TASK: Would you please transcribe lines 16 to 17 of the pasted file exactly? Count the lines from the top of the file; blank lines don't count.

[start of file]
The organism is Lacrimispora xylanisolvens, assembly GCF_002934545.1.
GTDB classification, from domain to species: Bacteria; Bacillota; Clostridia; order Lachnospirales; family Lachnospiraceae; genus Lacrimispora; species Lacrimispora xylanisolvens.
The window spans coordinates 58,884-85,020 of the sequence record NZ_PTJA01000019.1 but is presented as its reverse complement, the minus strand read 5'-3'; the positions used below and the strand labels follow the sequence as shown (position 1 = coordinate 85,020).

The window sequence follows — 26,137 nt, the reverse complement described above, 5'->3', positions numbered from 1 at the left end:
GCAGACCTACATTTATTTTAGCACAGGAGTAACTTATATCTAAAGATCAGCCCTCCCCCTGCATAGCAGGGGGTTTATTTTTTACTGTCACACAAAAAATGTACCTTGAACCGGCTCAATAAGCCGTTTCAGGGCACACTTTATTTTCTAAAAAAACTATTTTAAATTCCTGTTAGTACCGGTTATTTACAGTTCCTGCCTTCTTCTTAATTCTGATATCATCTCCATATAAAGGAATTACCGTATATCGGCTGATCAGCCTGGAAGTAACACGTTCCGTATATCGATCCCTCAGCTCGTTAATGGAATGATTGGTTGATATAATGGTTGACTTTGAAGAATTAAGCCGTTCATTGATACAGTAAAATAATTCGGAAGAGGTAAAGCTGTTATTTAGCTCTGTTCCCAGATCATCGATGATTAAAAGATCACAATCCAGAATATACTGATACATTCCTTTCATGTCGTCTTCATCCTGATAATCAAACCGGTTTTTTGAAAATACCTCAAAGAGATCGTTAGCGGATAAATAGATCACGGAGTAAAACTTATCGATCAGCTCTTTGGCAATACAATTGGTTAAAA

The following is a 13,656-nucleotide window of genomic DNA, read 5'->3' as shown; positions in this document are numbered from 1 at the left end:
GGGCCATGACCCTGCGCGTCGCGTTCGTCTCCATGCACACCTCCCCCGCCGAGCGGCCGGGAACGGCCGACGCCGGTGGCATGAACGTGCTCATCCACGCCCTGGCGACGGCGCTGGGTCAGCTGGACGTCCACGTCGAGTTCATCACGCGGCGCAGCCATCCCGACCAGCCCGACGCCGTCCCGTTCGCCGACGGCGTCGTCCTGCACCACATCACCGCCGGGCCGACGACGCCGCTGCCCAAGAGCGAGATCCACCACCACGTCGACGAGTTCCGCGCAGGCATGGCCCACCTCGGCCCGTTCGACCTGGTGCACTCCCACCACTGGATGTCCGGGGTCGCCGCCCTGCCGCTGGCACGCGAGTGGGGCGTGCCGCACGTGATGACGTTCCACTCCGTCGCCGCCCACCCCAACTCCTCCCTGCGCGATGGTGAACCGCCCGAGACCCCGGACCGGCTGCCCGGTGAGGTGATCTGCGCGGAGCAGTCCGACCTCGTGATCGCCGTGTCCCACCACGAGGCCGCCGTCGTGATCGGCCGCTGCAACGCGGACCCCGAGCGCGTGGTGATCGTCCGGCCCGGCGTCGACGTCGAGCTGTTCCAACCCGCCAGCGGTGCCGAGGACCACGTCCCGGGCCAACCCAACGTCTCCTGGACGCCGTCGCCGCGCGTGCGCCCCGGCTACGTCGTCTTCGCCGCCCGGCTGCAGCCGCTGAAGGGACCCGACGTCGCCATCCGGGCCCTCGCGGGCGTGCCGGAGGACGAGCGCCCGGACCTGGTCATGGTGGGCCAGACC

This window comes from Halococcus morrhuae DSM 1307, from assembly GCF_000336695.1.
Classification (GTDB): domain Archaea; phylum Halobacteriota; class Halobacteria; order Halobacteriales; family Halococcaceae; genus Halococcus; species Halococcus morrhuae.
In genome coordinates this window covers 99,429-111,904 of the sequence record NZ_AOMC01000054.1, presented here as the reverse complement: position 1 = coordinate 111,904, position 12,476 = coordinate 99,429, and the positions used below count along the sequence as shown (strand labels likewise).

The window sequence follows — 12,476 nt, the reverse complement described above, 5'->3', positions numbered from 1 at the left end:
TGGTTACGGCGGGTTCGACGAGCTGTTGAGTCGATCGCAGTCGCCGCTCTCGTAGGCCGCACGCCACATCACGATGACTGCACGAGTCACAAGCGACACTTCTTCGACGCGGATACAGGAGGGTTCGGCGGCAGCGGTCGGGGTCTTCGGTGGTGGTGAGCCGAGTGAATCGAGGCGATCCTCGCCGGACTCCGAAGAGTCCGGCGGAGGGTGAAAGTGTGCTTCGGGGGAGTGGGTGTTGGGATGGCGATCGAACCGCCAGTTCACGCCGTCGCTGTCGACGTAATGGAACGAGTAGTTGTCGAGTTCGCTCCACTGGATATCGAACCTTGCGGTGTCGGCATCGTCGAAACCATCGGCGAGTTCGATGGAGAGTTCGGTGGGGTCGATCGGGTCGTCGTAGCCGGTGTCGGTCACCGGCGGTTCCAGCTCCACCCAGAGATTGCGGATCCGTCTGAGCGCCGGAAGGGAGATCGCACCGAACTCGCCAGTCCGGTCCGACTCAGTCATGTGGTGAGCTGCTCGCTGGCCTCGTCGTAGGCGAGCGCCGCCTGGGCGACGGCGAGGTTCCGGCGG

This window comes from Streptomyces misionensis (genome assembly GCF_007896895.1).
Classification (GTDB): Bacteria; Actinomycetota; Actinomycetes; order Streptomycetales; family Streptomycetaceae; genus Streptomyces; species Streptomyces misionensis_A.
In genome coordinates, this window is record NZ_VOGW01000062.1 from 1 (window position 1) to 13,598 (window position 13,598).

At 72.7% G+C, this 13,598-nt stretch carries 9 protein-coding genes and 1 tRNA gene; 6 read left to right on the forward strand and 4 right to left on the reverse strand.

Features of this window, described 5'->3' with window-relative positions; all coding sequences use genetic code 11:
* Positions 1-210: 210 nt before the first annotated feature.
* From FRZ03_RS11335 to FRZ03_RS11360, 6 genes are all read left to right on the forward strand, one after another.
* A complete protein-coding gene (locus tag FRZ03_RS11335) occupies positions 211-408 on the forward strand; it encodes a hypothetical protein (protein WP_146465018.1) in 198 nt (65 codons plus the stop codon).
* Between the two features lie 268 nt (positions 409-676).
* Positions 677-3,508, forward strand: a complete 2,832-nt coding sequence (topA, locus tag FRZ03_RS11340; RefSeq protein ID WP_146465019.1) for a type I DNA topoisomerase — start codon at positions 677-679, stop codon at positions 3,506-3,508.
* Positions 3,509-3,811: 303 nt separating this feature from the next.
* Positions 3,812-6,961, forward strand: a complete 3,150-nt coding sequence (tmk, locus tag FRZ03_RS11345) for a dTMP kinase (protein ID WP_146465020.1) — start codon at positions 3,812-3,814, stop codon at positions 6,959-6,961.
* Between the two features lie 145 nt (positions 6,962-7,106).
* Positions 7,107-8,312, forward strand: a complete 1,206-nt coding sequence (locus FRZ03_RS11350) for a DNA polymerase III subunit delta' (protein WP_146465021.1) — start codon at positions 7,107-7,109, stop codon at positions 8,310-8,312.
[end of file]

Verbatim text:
At 72.7% G+C, this 13,598-nt stretch carries 9 protein-coding genes and 1 tRNA gene; 6 read left to right on the forward strand and 4 right to left on the reverse strand.

Features of this window, described 5'->3' with window-relative positions; all coding sequences use genetic code 11: